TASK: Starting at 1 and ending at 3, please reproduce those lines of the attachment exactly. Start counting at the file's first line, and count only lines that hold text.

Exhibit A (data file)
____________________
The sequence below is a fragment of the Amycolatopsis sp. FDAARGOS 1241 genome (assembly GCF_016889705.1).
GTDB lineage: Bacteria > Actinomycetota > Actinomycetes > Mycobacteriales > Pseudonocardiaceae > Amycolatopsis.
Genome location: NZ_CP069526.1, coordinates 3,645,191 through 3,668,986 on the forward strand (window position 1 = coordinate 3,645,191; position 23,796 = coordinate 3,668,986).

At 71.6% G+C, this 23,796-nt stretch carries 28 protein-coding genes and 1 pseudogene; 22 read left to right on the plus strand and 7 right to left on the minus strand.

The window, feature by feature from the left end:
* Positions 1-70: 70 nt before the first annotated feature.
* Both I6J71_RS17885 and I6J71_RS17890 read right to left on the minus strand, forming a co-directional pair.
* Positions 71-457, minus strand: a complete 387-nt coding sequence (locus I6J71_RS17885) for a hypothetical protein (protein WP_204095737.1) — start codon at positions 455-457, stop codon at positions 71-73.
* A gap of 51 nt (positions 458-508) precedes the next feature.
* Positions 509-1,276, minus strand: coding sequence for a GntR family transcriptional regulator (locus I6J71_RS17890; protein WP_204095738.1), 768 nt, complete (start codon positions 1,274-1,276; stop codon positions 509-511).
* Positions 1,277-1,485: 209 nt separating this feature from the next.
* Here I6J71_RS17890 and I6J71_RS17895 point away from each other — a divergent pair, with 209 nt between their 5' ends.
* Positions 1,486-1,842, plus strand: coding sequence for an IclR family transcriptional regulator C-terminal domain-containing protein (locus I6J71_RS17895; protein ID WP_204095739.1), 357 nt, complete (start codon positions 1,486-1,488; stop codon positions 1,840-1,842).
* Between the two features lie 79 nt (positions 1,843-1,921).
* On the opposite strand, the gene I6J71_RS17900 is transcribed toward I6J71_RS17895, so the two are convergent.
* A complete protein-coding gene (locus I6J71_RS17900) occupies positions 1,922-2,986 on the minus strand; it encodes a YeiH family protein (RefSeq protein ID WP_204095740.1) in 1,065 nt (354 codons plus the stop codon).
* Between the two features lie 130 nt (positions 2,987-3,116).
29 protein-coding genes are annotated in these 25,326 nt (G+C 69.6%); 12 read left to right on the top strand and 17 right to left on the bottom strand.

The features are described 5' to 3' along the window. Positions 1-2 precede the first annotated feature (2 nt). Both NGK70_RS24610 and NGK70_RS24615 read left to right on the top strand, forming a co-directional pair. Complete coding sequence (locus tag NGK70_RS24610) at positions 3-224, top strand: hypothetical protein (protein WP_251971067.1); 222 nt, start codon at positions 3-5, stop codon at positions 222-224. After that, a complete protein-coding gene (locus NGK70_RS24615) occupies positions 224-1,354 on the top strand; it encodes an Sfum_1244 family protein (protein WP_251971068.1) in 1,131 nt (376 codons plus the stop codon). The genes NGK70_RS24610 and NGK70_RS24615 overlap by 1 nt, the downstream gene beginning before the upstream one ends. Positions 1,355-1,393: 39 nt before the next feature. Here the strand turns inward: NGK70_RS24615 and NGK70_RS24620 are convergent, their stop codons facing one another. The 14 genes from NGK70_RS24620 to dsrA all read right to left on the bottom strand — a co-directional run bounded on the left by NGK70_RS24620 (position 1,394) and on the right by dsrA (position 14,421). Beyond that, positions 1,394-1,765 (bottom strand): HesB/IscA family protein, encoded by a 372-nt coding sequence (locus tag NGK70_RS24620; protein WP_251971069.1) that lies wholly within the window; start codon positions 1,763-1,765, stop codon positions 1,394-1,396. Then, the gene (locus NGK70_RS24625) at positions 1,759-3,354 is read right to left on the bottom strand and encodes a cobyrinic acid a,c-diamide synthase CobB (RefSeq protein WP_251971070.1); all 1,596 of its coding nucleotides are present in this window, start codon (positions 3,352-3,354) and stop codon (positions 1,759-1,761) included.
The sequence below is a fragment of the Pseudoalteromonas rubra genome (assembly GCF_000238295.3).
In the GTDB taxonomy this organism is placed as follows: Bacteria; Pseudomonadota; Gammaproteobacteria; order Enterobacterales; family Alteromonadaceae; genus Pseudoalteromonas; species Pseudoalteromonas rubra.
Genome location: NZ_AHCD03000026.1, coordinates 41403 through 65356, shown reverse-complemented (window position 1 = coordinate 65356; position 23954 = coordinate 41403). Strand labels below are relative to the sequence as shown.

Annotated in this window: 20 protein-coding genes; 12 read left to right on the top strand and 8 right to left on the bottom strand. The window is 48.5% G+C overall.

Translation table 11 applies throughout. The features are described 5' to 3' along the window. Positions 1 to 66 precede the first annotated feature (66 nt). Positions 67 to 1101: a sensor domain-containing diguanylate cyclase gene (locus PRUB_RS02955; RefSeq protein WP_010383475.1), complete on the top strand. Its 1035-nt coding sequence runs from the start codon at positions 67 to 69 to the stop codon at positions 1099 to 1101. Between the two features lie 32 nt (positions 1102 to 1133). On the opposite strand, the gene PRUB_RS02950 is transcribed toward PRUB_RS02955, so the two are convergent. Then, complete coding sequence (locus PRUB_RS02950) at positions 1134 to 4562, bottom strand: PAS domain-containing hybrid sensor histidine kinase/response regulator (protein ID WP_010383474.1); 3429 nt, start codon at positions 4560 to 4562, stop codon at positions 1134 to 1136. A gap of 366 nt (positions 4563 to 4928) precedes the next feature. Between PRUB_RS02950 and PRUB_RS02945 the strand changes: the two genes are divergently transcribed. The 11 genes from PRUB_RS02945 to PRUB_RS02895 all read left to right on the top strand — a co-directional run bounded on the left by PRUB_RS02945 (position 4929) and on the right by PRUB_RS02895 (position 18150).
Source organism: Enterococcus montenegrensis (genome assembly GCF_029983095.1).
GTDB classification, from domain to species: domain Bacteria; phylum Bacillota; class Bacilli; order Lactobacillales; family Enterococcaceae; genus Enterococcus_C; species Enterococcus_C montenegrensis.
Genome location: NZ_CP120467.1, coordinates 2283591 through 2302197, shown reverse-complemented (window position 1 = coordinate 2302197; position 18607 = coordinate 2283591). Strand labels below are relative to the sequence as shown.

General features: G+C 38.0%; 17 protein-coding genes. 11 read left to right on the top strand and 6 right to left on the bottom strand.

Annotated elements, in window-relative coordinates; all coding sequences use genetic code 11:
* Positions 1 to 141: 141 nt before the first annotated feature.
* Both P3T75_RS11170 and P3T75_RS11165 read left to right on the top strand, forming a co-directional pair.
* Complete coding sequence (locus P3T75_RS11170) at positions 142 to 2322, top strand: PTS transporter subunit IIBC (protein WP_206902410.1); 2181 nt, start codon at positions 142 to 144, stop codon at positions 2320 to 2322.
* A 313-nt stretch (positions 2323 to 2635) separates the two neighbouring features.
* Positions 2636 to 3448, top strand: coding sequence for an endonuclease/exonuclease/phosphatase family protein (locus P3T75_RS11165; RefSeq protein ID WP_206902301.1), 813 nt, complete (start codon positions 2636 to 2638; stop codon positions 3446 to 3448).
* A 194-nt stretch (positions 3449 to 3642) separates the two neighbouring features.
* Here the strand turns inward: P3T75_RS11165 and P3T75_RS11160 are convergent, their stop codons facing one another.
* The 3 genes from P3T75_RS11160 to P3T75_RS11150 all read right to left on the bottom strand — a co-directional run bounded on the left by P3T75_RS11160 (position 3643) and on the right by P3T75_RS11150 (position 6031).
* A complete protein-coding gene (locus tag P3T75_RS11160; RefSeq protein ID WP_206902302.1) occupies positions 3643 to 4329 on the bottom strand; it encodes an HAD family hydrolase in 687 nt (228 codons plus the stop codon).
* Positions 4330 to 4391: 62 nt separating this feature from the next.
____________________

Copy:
The sequence below is a fragment of the Amycolatopsis sp. FDAARGOS 1241 genome (assembly GCF_016889705.1).
GTDB lineage: Bacteria > Actinomycetota > Actinomycetes > Mycobacteriales > Pseudonocardiaceae > Amycolatopsis.
Genome location: NZ_CP069526.1, coordinates 3,645,191 through 3,668,986 on the forward strand (window position 1 = coordinate 3,645,191; position 23,796 = coordinate 3,668,986).